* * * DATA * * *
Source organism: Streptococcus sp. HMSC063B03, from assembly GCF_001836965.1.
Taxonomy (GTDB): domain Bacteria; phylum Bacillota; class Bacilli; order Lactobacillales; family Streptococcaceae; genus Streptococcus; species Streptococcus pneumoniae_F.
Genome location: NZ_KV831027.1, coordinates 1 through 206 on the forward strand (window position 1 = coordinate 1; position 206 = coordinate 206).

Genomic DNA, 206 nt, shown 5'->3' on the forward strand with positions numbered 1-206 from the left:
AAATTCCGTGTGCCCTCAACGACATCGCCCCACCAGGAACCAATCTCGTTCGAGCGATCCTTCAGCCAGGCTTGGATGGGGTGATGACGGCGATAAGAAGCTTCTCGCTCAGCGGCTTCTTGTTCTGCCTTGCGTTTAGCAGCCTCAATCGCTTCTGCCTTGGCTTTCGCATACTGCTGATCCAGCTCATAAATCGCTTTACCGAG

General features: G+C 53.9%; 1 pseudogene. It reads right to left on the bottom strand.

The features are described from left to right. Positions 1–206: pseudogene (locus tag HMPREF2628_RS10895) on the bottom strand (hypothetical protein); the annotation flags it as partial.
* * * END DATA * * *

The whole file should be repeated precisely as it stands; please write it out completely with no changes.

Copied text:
Source organism: Streptococcus sp. HMSC063B03, from assembly GCF_001836965.1.
Taxonomy (GTDB): domain Bacteria; phylum Bacillota; class Bacilli; order Lactobacillales; family Streptococcaceae; genus Streptococcus; species Streptococcus pneumoniae_F.
Genome location: NZ_KV831027.1, coordinates 1 through 206 on the forward strand (window position 1 = coordinate 1; position 206 = coordinate 206).

Genomic DNA, 206 nt, shown 5'->3' on the forward strand with positions numbered 1-206 from the left:
AAATTCCGTGTGCCCTCAACGACATCGCCCCACCAGGAACCAATCTCGTTCGAGCGATCCTTCAGCCAGGCTTGGATGGGGTGATGACGGCGATAAGAAGCTTCTCGCTCAGCGGCTTCTTGTTCTGCCTTGCGTTTAGCAGCCTCAATCGCTTCTGCCTTGGCTTTCGCATACTGCTGATCCAGCTCATAAATCGCTTTACCGAG

General features: G+C 53.9%; 1 pseudogene. It reads right to left on the bottom strand.

The features are described from left to right. Positions 1–206: pseudogene (locus tag HMPREF2628_RS10895) on the bottom strand (hypothetical protein); the annotation flags it as partial.